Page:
As explained in the last Ethiopian dev diary, Ethiopia starts in a dire situation with the Italian invasion of the country well under way and any hope of winning the war rapidly diminishing. Haile Selassie historically left the country to rally support through the League of Nations for stopping Italy’s illegal invasion. But Haile Selassie wasn’t the only one in Ethiopia with ideas on how to end the war…
With so many disgruntled factions, the slightest nudge can drastically alter the structure of the empire.
Let's start by looking at the fascist sympathizing aristocrats. Starting at the top of their focus branch, we have Reach out to the Italians. This focus puts the feelers out to see whether the Italians would be willing to support a coup against Selassie in exchange for letting them maintain some level of control once the dust finally settles. This focus also determines who will be the leader of the revolt against Selassie. As can be seen from the icon, there is a choice of three potential leaders, Haile Selassie Gugsa, Hailu Tekle Haymanot of Gojjam and Abba Jofir of Jimma. Each leader has different strengths and weaknesses and will move the power center of the country to their respective regions, should they succeed in overthrowing the emperor. Unfortunately the portraits for these guys aren’t complete, yet so I can’t show them off today.
Back to our alternate timeline, as mentioned earlier on, when taking the Sway the Warlords focus a number of military officers will pledge themselves to the new fascist order. Now when taking the Feast of Maskal focus, these officers will become available again. On top of that, the Victor Emanuel I national spirit will also gain some boosts to make him less negative to Ethiopia.
But at the very end, the big finale for towing the Italian line is the recognition of Ethiopia as a loyal partner to Italy rather than a simple colony. This culminates in the formation of the Italo-Ethiopian Empire in East-Africa and the unification of what was once two separate crowns. And as a goal for the reformed empire, it also gains the Arranged Expansion idea which will transfer control of conquered lands in the region to Ethiopia.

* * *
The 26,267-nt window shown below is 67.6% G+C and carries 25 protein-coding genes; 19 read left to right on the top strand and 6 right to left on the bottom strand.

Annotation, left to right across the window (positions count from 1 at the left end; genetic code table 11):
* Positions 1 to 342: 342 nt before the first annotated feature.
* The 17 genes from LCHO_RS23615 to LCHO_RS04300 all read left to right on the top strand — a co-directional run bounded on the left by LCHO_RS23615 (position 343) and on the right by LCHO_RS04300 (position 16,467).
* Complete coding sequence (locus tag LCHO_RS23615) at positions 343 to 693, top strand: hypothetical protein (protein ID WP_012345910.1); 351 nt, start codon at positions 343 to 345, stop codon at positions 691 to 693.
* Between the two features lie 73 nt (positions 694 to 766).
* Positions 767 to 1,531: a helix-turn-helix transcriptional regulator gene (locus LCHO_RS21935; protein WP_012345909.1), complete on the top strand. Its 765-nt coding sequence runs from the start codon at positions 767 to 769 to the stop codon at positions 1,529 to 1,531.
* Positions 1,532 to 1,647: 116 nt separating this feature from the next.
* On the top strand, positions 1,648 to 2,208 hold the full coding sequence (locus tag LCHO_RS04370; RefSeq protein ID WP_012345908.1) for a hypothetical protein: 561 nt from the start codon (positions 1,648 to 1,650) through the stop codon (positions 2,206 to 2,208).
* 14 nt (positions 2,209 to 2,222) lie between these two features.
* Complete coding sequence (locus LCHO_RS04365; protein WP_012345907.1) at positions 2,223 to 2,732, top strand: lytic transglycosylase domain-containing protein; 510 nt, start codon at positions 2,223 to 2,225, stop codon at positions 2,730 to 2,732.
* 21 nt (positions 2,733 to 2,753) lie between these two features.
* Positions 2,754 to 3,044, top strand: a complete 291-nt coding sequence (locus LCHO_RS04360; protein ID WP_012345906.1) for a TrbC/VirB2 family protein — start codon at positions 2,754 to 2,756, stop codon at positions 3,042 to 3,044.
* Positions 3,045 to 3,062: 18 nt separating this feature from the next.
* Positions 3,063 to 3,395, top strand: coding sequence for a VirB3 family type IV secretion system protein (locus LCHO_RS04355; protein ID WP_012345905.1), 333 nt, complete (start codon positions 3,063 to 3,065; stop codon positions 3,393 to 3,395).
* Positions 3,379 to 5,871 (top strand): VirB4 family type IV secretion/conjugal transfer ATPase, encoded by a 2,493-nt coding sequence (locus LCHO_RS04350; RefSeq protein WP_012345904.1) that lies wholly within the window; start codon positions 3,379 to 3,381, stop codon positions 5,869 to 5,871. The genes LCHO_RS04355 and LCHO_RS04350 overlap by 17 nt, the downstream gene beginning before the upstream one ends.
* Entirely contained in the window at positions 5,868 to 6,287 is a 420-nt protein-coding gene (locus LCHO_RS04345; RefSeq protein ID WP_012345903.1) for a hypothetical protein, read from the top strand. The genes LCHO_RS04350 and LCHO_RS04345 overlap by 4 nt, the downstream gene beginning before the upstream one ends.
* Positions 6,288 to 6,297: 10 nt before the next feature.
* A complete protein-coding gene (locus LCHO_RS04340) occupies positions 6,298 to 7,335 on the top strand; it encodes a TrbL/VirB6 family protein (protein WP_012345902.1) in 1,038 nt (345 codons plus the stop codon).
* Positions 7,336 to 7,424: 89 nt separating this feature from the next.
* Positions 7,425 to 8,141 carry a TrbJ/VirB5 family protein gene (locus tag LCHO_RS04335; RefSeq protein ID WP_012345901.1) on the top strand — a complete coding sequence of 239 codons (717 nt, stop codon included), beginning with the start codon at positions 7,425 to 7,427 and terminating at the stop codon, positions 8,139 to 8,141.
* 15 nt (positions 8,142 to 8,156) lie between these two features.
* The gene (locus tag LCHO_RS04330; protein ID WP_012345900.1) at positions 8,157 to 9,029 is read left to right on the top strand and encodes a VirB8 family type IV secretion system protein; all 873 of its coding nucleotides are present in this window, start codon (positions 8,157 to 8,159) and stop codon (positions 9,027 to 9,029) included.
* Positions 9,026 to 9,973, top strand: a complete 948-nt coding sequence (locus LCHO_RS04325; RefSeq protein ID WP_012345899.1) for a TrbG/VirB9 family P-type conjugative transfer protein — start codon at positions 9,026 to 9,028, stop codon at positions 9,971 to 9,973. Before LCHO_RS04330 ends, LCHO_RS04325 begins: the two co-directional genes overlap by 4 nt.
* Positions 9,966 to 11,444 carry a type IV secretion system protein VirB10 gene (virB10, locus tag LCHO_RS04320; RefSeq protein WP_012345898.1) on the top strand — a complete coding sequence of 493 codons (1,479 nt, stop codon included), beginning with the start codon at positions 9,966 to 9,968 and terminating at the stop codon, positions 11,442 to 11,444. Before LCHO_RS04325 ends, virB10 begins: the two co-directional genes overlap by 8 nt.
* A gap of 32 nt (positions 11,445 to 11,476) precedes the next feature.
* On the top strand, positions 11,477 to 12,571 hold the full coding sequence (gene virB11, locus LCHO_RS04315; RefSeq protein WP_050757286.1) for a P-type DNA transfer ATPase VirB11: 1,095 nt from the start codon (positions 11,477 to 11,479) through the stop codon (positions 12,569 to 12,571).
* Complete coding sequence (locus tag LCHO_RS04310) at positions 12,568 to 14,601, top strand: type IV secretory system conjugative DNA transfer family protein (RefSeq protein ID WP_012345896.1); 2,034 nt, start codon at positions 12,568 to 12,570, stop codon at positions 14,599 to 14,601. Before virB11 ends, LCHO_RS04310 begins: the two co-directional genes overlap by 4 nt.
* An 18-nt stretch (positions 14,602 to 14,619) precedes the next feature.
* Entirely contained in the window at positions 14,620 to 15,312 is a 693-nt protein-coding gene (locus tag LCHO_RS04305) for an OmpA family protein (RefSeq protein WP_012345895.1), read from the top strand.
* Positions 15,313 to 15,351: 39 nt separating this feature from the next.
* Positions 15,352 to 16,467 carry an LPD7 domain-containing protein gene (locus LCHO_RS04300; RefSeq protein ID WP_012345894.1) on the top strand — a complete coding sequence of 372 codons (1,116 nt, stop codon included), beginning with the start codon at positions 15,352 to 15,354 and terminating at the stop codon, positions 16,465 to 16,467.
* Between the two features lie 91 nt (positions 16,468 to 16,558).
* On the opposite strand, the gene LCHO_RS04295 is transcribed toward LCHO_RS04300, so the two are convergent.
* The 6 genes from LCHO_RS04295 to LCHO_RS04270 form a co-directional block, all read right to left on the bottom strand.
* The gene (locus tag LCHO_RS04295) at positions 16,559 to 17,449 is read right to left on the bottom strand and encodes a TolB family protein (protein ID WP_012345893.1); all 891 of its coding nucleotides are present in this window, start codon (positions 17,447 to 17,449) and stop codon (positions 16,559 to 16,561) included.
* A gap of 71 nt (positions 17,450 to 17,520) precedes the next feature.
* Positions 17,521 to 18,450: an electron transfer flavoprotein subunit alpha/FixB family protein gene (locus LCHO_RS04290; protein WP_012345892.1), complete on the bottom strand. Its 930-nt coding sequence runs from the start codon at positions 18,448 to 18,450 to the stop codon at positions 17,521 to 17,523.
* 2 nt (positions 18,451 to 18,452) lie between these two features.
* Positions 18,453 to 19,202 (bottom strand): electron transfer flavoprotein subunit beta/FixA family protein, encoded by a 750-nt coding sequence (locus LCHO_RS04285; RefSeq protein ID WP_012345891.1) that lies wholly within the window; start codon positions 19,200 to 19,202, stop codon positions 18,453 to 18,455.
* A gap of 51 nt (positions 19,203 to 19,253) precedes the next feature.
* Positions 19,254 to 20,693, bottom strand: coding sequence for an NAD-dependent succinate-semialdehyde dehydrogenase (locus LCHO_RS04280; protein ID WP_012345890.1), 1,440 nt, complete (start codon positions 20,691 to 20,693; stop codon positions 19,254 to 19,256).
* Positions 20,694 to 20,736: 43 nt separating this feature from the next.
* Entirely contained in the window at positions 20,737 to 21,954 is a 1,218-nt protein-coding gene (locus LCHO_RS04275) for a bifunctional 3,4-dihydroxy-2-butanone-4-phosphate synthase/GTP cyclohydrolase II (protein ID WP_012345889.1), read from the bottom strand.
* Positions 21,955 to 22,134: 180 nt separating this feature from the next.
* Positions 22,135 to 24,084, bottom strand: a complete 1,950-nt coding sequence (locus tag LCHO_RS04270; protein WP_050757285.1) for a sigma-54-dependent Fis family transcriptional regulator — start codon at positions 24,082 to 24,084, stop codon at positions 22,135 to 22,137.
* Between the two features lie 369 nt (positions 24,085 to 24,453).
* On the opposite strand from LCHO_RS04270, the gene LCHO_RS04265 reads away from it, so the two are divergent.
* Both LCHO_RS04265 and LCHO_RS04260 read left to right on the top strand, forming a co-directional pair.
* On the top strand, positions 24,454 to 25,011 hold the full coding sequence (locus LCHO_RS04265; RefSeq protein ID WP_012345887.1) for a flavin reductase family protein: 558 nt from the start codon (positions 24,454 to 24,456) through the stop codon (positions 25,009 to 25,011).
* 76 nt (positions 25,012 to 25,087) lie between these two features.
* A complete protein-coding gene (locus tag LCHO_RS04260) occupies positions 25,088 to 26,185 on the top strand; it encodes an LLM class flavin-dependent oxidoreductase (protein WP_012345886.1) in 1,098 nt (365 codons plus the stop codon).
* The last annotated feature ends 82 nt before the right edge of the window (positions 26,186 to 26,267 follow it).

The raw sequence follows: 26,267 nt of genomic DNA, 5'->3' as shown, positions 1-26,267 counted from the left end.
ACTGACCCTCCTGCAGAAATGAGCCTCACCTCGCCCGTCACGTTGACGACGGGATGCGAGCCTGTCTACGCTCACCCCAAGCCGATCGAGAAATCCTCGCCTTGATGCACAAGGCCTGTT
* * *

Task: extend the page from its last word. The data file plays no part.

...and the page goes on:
If the new regime intends to fight the Italians, then they must prepare the military. Luckily, taking the Underground Wargames focus will give the troops a substantial advantage when engaging the Italian military. While the collaborationist branch is focused on integrating into the Italian economy, this branch is more about being the absolute worst subject possible. Options for doing this include Set up a Customs Barrier which allows Ethiopia to make trade with Italy as difficult as humanly possible while still avoiding the Regia Marina resorting to gunboat diplomacy. This protectionist measure will give Ethiopia an economic boost, while reducing Italy’s colonial gains from its unruly puppet. If that isn’t good enough of an insult to the Italians, there’s also the option to Contact the Exiles who fled Ethiopia and have them return with foreign weapons for the troops.
Due to the lack of economic support by following this sub-branch, Ethiopia is going to be much more reliant on foreign aid if it is to succeed in driving Italy out of the country. Luckily, there’s usually not a shortage of nations who would like to see Mussolini knocked down a notch or twelve. This can be utilized by Our Enemies Enemy, which allows the other great powers to send military equipment to Ethiopia.
Once Italian rule in Ethiopia has been sufficiently weakened and the underground army is ready to leap into action, it is time to declare independence and prepare for the backlash. Negusa Nagast is the focus that allows Ethiopia to do exactly that, but it shouldn’t be taken lightly. If Italy is stubborn enough, they may come down hard on this rebellion, but hopefully preparations made earlier will tip the balance in Ethiopia’s favor.